I will take each of these in turn and comment on them. Concerning the argument about emotion, there is nothing wrong with emotion, more especially when it is based on fact. I quote to the right hon. Gentleman and to the Secretary of State for Scotland an extract from the Royal College of Nursing circular, which it sent to us some time ago. I am referring to the Scottish Board: It is not an exaggeration to say that at no time in the history of the nursing profession in this country has there been such widespread bitterness, dissatisfaction and despair felt by nurses at the treatment accorded to them in respect of their remuneration. That is a fact—not emotion—not coming from a politically conscious trade union but from a profession that has eschewed, as the right hon. and learned Member for Hertfordshire, East said, strike action and any kind of political connection.

I went to a meeting at Kirkcaldy last Friday—an all-party meeting—with the hon. Member for Fife, East (Sir J. Gilmour). The nurses, before we went on to the platform, made it quite clear to us that it was a non-party meeting. I said that in that case they had no business to ask me to be there because I intended to make a party speech. That I did, and so did the matron, who was in the chair. I wished that the Minister had been there. His ears would have burned, if one can burn marble. I take the view that emotion in this matter is wanted. It is understandable and, indeed, it is inevitable.

As to the second argument on Government economic policy, the Secretary of State for Scotland said that nurses above all would be damaged by the inflationary spiral. The right hon. Gentleman the Minister of Health gave figures this afternoon showing that a 20 per cent. increase to the nurses would amount to about £19 million, which is, as I pointed out in a supplementary question, less than one-quarter of the increased concession that we are to make to Surtax payers this year. These are the priorities of the Government. I ask the right hon. Gentleman and any of his hon. Friends: do they regard the Surtax payers as of any greater importance than this body of workers—the nurses and the nursing profession? In Scotland the figure is that a 30 per cent. increase to the nurses would amount to £5.4 million, about one-eighth of the farming subsidy bill in Scotland, which is paid each year.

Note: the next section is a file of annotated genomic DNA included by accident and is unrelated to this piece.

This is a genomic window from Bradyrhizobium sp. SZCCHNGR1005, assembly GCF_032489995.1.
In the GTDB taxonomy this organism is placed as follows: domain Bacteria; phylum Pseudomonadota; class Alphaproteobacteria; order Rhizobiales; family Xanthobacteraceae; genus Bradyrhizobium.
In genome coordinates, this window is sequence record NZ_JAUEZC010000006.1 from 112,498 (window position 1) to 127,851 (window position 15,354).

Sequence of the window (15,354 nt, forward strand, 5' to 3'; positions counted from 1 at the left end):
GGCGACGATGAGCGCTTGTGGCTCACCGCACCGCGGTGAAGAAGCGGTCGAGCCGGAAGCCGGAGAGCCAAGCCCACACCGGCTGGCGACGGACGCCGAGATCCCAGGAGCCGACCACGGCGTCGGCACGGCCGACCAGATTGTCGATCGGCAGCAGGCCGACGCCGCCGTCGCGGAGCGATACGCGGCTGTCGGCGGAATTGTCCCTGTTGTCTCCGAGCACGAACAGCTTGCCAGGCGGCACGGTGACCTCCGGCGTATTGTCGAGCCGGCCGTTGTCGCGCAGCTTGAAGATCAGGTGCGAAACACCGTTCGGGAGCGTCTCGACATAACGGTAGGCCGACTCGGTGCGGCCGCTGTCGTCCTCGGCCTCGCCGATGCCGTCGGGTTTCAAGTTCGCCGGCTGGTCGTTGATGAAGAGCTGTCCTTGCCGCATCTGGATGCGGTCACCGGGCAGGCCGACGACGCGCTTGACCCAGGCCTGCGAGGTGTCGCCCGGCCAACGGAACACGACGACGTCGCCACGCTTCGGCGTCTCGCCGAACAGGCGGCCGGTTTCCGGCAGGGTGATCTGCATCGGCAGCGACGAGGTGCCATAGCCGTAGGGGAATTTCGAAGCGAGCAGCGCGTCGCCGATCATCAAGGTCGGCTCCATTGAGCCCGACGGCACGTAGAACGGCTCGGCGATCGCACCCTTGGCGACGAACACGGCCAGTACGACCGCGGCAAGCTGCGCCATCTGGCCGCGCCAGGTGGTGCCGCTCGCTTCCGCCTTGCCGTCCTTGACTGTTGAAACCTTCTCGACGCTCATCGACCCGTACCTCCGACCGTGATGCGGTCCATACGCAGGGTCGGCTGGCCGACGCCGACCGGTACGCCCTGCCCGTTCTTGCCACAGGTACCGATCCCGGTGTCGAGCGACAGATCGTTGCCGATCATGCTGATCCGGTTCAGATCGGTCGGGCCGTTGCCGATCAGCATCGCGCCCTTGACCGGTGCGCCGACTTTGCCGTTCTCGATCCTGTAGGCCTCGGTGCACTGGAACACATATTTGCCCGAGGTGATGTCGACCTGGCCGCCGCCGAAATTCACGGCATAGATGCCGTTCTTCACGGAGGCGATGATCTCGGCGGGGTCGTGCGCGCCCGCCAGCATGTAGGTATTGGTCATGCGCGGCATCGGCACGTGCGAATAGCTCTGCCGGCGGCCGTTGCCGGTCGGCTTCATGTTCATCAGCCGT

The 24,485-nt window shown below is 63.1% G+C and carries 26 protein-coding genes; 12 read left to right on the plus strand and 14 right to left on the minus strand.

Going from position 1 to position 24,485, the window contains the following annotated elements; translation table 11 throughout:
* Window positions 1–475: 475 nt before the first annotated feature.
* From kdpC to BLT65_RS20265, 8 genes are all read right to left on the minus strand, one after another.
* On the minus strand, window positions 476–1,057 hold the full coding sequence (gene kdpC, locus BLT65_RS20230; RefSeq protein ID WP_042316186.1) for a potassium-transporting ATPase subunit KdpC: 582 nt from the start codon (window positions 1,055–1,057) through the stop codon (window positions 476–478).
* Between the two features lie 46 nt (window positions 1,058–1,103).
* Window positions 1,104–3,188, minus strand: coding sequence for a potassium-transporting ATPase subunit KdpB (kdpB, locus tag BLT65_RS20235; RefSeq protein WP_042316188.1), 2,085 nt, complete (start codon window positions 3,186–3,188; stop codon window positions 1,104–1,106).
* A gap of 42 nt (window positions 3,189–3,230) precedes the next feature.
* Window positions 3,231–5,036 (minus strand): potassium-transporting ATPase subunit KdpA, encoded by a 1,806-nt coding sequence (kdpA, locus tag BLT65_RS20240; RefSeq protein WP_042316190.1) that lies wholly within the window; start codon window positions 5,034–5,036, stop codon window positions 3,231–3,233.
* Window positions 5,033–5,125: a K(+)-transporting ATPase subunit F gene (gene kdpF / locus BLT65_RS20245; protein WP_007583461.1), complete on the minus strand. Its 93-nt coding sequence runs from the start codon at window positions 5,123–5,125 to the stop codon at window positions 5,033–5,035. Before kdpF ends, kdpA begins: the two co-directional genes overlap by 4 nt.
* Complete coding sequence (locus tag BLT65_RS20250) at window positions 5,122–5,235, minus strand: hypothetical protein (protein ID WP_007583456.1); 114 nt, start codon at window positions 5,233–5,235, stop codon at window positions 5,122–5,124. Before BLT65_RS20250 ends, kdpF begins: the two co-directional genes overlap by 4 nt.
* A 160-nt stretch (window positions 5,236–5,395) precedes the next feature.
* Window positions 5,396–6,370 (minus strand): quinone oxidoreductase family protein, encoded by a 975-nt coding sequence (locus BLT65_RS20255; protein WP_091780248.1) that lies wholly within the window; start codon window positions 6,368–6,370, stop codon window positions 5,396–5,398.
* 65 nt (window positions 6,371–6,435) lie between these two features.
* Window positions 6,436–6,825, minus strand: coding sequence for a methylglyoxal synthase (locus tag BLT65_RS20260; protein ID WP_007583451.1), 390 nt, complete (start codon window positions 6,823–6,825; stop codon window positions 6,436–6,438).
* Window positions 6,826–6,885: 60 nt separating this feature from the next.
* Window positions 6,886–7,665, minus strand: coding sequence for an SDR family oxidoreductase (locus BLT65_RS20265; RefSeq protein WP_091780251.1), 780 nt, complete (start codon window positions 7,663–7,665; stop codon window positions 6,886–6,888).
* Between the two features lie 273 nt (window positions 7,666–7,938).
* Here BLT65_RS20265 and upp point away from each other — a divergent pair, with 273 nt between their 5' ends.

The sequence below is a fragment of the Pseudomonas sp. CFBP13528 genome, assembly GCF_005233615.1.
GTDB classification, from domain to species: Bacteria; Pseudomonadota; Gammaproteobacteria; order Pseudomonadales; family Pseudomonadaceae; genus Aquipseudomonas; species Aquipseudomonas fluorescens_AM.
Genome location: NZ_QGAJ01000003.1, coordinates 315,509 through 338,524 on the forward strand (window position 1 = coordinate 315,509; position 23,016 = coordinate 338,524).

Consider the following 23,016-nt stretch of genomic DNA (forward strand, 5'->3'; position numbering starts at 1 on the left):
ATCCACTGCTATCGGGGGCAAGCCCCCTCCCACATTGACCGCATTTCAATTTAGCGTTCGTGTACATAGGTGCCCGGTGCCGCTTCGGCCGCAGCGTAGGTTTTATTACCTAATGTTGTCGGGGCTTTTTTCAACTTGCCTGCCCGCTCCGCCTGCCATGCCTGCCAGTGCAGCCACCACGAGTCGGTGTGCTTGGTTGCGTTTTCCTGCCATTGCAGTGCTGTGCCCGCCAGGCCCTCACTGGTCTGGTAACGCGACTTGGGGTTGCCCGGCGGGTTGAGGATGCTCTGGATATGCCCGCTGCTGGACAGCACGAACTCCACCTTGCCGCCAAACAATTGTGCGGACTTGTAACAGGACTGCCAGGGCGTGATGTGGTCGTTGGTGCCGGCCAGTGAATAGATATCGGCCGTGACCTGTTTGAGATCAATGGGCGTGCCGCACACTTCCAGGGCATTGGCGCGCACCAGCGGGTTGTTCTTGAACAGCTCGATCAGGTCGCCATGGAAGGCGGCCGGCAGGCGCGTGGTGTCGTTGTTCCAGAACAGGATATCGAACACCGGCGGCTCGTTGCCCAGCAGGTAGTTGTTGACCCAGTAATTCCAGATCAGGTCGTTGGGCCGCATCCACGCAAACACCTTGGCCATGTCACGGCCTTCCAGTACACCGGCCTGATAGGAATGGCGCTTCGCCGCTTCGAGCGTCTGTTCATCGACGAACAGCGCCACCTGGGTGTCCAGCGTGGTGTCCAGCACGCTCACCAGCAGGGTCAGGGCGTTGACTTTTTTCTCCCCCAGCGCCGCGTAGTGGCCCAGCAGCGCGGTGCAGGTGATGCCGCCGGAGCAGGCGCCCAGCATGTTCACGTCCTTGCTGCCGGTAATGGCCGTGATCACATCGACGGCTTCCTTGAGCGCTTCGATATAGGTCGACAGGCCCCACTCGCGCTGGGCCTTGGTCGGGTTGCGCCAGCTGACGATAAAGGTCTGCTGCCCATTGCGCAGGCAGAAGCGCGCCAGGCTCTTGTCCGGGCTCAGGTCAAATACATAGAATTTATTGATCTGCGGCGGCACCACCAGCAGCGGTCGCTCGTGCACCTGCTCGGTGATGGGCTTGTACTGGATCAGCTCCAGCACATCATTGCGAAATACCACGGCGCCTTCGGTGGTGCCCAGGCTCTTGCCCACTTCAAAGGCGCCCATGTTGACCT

The Government White Paper on Incomes Policy refers—and the right hon. Gentleman referred to it also—to the need to relate income increases to productivity. This shows the cock-eyed and ill-thought-out nature of the Government's policy. How on earth do nurses increase their productivity? If a patient calls for one bed pan, does she bring him two? If she is to administer a dose of castor oil, does she give a double dose? It is nonsense to suggest that nurses' pay must be related to productivity in terms of the Government's White Paper. We can apply this to all kinds of professions, to teachers and the like, and it seems to me to be quite absurd to attempt to relate this problem to the Government's incomes policy as enunciated in the White Paper.

The third argument that has been used by the Minister and by the Secretary of State for Scotland concerns the new buildings and the removal of drudgery. But the new buildings are long-term improvements. We cannot expect very spectacular results for many years. Meanwhile I would draw attention, particularly of the Under-Secretary of State for Scotland, to the situation in the West Fife area. I do not know how many times I have invited the Under-Secretary to have a look at the Northern Hospital in West Fife, where the conditions are absolutely scandalous and where there is no prospect of improvement for a long time.